Opening an independent restaurant is always going to be an act of bravery, especially in the current economic climate. But opening a high-end seafood and Champagne restaurant? Some might say it’s plain foolhardy.
Yet this is what husband-and-wife team Stuart (CEO) and Kanyana (executive chef) did last September, in Harrogate, launching Fisk on Cold Bath Road – a fashionable quarter which has seen its fair share of independent eateries come and go.
Kanyana, the daughter of chefs in her native Bangkok, has been carving a reputation in her adopted Harrogate creating menus for special events, shoots, holiday letting companies and private dinners. She regularly chefs for the Harrogate Club, including a monthly event pairing wines with courses, and this idea is modified for Fisk, which offers a “Flight of Pol Roger” (£27), a glass of three Pol Roger Champagnes with any three courses.
Here she has created a menu that aims to combine the best of East and West, with sustainable fish and shellfish at its heart, offering bold, modern dishes with twists of influences from throughout the world (Fisk is the Scandinavian word for fish).
There are bold plans for Fisk, which is planning a second branch in well-heeled Prestbury.My dining partner and I decided to try Fisk one weekday evening, early doors. We knew that it was small (20 covers) and that bookings have to be made and confirmed at least 24 hours before dining. At weekends, Fisk offers two sittings in the evenings, the first starting at 6pm and the second at 8pm. Early doors diners are warned to be prompt.
The restaurant is certainly small, but with an expensive, thought-out feel. Granite walls and large mirrors plus floor-to-ceiling windows give a surprisingly roomy atmosphere, with views across the street (of Olivers fish and chip shop). The black tables are also spacious with no sense of being cramped. The most prominent feature is the chic Pol Roger Champagne Bar with four stools for those who like to quaff their champers in elevated style, or dine from the a la carte menu sitting there.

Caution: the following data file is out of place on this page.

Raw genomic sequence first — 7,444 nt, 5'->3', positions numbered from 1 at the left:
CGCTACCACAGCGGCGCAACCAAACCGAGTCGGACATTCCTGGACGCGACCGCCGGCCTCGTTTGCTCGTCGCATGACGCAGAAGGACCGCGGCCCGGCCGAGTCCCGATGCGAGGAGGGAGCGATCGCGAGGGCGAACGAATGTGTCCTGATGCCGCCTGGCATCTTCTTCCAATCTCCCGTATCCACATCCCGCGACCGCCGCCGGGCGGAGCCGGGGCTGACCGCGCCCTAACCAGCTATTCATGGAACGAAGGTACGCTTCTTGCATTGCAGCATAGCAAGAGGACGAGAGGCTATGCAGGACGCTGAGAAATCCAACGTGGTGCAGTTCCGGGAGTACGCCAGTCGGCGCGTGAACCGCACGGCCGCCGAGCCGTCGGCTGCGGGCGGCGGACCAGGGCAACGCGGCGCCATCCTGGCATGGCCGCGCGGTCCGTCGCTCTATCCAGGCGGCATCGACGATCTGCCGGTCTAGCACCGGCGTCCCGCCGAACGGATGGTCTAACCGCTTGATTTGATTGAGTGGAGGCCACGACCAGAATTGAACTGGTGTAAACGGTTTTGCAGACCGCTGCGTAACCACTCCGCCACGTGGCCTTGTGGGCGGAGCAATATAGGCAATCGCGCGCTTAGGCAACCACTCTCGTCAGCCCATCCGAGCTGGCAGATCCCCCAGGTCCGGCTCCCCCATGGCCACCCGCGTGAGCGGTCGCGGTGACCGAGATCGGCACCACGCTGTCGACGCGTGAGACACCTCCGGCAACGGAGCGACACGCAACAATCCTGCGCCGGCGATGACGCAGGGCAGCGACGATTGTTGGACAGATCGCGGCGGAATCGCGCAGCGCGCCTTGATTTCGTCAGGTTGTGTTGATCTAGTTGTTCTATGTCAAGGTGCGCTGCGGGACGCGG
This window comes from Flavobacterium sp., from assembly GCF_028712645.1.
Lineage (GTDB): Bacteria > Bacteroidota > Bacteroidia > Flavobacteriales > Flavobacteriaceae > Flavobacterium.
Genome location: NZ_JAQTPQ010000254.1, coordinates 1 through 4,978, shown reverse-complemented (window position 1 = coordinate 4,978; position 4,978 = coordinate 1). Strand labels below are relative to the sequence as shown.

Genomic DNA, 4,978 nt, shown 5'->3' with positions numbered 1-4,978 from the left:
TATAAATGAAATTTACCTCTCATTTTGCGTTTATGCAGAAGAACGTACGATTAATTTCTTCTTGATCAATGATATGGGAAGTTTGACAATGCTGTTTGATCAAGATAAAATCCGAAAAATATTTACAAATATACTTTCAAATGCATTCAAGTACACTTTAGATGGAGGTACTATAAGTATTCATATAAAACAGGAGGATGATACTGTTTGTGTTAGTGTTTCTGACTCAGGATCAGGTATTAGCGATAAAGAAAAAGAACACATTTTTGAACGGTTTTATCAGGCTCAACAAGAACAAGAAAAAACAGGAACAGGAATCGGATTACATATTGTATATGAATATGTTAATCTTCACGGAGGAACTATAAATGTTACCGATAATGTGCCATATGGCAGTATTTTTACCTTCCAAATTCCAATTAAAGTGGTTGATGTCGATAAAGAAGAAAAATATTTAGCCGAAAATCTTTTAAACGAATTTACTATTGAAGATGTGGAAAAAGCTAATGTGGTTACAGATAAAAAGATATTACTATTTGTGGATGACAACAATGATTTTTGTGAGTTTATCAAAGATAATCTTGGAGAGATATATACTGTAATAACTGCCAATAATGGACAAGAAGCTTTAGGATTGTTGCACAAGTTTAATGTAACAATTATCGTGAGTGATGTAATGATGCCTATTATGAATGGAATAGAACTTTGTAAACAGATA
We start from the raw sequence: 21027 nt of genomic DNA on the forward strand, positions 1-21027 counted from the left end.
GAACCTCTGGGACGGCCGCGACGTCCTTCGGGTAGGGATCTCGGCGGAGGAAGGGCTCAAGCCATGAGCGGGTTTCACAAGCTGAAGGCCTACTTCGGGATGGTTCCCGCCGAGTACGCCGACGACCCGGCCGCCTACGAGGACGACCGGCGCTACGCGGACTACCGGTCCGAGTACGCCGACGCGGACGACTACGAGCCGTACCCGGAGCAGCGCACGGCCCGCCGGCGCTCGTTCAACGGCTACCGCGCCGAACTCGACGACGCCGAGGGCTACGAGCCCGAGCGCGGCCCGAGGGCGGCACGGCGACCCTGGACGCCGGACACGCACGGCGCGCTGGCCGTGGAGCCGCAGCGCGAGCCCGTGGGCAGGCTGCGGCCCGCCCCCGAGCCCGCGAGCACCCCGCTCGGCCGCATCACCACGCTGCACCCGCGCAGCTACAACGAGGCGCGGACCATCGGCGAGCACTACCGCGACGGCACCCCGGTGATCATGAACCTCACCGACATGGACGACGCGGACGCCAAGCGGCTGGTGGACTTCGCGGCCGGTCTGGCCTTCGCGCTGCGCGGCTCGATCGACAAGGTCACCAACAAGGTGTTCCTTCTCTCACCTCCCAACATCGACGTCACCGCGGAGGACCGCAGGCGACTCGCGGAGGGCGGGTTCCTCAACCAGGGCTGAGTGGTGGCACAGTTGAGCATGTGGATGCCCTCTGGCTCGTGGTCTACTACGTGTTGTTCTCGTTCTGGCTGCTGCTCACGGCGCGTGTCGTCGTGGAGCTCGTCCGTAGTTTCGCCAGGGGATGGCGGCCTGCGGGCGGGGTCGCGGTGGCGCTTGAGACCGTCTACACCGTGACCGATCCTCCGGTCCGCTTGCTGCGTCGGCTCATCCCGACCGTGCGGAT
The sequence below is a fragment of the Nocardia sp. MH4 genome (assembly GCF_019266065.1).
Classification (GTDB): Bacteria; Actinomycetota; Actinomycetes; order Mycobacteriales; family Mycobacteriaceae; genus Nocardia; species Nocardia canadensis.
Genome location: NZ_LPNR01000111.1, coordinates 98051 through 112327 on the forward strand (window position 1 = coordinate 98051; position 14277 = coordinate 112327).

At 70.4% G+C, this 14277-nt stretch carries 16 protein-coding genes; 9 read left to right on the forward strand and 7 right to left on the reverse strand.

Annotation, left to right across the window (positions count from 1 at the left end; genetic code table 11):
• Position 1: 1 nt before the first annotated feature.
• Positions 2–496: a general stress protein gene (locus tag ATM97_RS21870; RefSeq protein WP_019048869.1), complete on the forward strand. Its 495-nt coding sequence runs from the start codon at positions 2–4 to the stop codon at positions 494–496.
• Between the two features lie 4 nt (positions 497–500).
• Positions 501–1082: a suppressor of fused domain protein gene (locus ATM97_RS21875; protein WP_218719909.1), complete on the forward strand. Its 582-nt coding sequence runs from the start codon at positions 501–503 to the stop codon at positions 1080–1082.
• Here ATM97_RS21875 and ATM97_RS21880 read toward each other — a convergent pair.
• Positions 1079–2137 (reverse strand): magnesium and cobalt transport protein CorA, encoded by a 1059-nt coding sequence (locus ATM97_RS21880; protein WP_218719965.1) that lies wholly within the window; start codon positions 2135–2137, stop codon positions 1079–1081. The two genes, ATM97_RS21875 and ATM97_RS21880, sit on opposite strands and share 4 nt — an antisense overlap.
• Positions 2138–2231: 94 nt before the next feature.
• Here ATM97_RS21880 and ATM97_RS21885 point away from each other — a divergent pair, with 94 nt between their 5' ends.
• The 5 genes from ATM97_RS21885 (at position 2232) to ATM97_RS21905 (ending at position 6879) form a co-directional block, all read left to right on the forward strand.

Champagne is definitely a speciality, specifically Pol Roger, Churchill’s favourite tipple. A bottle of the 2004 Prestige Cuvee created in tribute to him costs £250. The basic Brut Reserve is a more modest £59 (£109 for a magnum).
We were greeted in a friendly and welcoming manner by the manager and two young female waiting staff, who were immediately eager to take our coats – a concern I have sympathy with; coats do look untidy in a small room, as I note whenever my relatives come round.
Fisk undoubtedly has Champagne prices. The speciality seafood kicks off with oysters from £3 to £5 each, a Langoustine starter costs £16 and the cheapest starter, Vegetable Tempura, is £7.
If you’re really splashing out, you can share a Grand Fruits of the Sea dish of grilled fish, wild king prawn, whole lobster and squid (plus two sides), £65.
We decided to forgo Champagne and instead ordered a reasonably priced bottle of Chilean Sauvignon Blanc Reserva Antano (£22). Along came a pair of prawn lollipops as a complimentary taster – succulent and absolutely delicious, described so even by my partner (who doesn’t like prawns).
For starters, my partner had Tori Kara Age Japanese Chicken (£8), a substantial, delicately cooked dish with tempura style high quality chicken and an excellent salad.
I had Cod Tikka, Mango Salad (£10). The cod was lightly spiced and beautifully cooked. I could have done without quite so much sliced mango, as an accompaniment. The sauce was like tartare meets raita, beautifully light and delicate.
My partner’s main was Spicy Fillet of Beef Thai Salad (£19), again with delicious, expertly cooked and spiced quality meat and a superb, tangy salad (although he did feel there should be a little more of it, or something else, for the price).
I had Monkfish Massaman Curry (£19), which I can only describe as incredible. The generous chunks of monkfish were meaty and succulent in a sauce so deliciously fragrant, I would love to be able to recreate it.
The desserts were less successful for us. My companion had Mango, Sweet Sticky Rice, Ice Cream, Coconut Milk, Mung Bean (£7), which was heavy, just mango puree over a wodge of rice with vanilla ice cream. My Banana Poached in Coconut Cream with Pistachios (£7) was an unappealing chunk of banana in a watery, slightly coconut-flavoured sauce.
The total bill, including two digestifs – Graham’s 10 Year Old Tawny Port (£6) and Baileys (£4) – came to £115, with VAT and an optional service charge of £10.50. The first two courses and those prawn lollipops justified the price for me, but I suggest the desserts are rethought, certainly before opening a new branch.
FISK, HARROGATE Address: 61 Cold Bath Road, Harrogate HG2 0NL
Tel: 01423 564634
Opening times: Mon-Fri, noon – 3pm, 6-11pm; Sat-Sun noon-11pm